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Cancer. 2019 Jan 15;125(2):232-238. doi: 10.1002/cncr.31689. Epub 2018 Dec 18.

Risk factors for metachronous bilateral renal cell carcinoma: A surveillance, epidemiology, and end results analysis.

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Department of Urology, Yale School of Medicine, New Haven, Connecticut.
Department of Biostatistics, Yale School of Public Health, New Haven, Connecticut.
Division of Cancer Epidemiology & Genetics, National Cancer Institute, Rockville, Maryland.



Patients treated for renal cell carcinoma (RCC) may be diagnosed with a metachronous, contralateral tumor. We evaluated the risks of contralateral tumor development using the Surveillance, Epidemiology, and End Results database.


Among RCC patients, we identified those with a metachronous, contralateral RCC diagnosed ≥1 year after primary diagnosis. We performed a competing risks analysis to evaluate associations between clinicopathologic factors and metachronous, bilateral RCC. Cumulative incidence and standardized incidence ratios (SIRs) were calculated.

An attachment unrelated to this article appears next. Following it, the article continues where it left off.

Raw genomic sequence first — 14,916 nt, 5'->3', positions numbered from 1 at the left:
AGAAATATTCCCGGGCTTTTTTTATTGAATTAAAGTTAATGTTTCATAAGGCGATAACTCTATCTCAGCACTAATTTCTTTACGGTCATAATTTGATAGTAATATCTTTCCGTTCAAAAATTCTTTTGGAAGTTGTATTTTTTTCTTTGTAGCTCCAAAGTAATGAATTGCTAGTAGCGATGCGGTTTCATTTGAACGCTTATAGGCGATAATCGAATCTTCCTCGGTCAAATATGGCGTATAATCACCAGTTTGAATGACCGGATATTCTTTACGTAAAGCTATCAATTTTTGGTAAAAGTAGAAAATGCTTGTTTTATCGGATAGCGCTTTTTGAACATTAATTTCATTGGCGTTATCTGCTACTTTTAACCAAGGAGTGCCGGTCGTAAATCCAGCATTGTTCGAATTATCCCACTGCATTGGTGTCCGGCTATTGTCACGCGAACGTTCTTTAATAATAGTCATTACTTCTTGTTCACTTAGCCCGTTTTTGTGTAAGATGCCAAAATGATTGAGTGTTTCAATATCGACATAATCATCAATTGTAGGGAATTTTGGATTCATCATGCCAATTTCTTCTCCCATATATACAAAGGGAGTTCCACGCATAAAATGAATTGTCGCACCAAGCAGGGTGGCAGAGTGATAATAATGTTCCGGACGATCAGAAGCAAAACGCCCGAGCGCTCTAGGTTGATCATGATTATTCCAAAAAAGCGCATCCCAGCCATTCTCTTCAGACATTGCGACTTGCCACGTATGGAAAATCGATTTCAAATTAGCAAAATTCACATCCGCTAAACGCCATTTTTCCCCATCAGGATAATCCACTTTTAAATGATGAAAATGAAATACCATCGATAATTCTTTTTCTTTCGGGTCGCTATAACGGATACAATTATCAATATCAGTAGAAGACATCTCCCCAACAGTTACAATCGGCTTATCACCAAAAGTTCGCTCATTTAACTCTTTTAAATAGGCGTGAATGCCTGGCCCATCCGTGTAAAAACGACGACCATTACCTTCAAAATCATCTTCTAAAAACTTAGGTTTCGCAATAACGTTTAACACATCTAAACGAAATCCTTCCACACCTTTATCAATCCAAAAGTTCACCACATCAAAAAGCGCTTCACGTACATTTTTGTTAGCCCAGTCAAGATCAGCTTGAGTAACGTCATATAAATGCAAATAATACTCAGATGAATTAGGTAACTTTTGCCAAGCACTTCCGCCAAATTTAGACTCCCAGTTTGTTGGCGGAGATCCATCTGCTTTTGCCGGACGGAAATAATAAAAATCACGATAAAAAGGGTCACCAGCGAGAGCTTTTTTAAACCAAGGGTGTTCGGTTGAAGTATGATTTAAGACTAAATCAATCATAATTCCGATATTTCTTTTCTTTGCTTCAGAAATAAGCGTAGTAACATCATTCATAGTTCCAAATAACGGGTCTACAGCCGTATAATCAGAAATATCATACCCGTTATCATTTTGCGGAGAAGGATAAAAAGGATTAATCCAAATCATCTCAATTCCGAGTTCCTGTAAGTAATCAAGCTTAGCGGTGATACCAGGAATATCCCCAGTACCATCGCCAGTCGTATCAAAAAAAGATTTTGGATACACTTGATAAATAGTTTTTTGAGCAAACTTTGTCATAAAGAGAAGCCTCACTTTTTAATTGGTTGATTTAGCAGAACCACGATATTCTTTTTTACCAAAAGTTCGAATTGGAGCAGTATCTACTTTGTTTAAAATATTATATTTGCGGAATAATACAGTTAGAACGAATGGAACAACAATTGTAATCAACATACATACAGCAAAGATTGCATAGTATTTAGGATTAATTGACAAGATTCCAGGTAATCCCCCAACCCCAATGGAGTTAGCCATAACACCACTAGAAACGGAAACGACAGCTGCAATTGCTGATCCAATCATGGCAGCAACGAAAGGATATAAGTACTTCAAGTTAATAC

There were 80,403 cases of RCC identified, with a median follow-up of 8.3 years; of these, 1063 (1.3%) developed metachronous, contralateral RCC (median of 6 years after diagnosis). The cumulative incidence at 10, 20, and 30 years of follow-up was 1.5%, 3.1%, and 4.7%, respectively. An increased risk was observed among men (hazard ratio [HR], 1.36; 95% confidence interval [CI], 1.20-1.55), blacks (HR, 2.00; 95% CI, 1.71-2.33), and those with papillary histology (HR, 1.72; 95% CI, 1.41-2.10). Risk of metachronous disease decreased with increasing age at primary diagnosis (HR per 1-year increase, 0.97; 95% CI, 0.96-0.97). The SIRs were highest among those diagnosed at a younger age and remained elevated even after extended follow-up (>10 years).


Our findings suggest that the cumulative incidence of metachronous, contralateral RCC may be higher than previously reported. Younger age, black race, papillary histology, and male sex increase the risk of metachronous, contralateral RCC development. The high SIRs seen in all demographic groups may support a rationale for lifelong surveillance, especially in high-risk subgroups with early disease onset.


SEER; incidence; metachronous; nephron-sparing surgery; renal cell carcinoma


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